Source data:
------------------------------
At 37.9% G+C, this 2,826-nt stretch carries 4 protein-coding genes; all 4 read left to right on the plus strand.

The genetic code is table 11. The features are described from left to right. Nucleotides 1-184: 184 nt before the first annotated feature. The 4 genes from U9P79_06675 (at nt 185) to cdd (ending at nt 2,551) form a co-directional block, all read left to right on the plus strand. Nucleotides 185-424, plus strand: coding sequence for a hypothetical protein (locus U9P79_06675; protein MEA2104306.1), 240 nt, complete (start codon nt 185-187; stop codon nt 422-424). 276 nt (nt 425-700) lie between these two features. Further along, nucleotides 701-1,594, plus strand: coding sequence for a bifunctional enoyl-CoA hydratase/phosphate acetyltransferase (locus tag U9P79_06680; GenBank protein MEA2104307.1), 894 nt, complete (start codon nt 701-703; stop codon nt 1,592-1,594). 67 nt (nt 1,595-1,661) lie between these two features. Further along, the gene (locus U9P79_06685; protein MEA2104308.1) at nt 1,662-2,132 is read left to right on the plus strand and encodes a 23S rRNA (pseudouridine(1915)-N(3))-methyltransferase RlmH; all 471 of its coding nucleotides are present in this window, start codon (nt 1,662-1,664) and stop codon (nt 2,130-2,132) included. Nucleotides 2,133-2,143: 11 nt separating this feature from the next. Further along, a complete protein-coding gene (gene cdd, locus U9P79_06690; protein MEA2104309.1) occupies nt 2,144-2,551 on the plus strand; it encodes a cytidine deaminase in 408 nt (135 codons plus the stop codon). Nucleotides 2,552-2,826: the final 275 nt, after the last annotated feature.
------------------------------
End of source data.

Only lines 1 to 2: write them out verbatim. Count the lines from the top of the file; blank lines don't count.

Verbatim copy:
At 37.9% G+C, this 2,826-nt stretch carries 4 protein-coding genes; all 4 read left to right on the plus strand.

The genetic code is table 11. The features are described from left to right. Nucleotides 1-184: 184 nt before the first annotated feature. The 4 genes from U9P79_06675 (at nt 185) to cdd (ending at nt 2,551) form a co-directional block, all read left to right on the plus strand. Nucleotides 185-424, plus strand: coding sequence for a hypothetical protein (locus U9P79_06675; protein MEA2104306.1), 240 nt, complete (start codon nt 185-187; stop codon nt 422-424). 276 nt (nt 425-700) lie between these two features. Further along, nucleotides 701-1,594, plus strand: coding sequence for a bifunctional enoyl-CoA hydratase/phosphate acetyltransferase (locus tag U9P79_06680; GenBank protein MEA2104307.1), 894 nt, complete (start codon nt 701-703; stop codon nt 1,592-1,594). 67 nt (nt 1,595-1,661) lie between these two features. Further along, the gene (locus U9P79_06685; protein MEA2104308.1) at nt 1,662-2,132 is read left to right on the plus strand and encodes a 23S rRNA (pseudouridine(1915)-N(3))-methyltransferase RlmH; all 471 of its coding nucleotides are present in this window, start codon (nt 1,662-1,664) and stop codon (nt 2,130-2,132) included. Nucleotides 2,133-2,143: 11 nt separating this feature from the next. Further along, a complete protein-coding gene (gene cdd, locus U9P79_06690; protein MEA2104309.1) occupies nt 2,144-2,551 on the plus strand; it encodes a cytidine deaminase in 408 nt (135 codons plus the stop codon). Nucleotides 2,552-2,826: the final 275 nt, after the last annotated feature.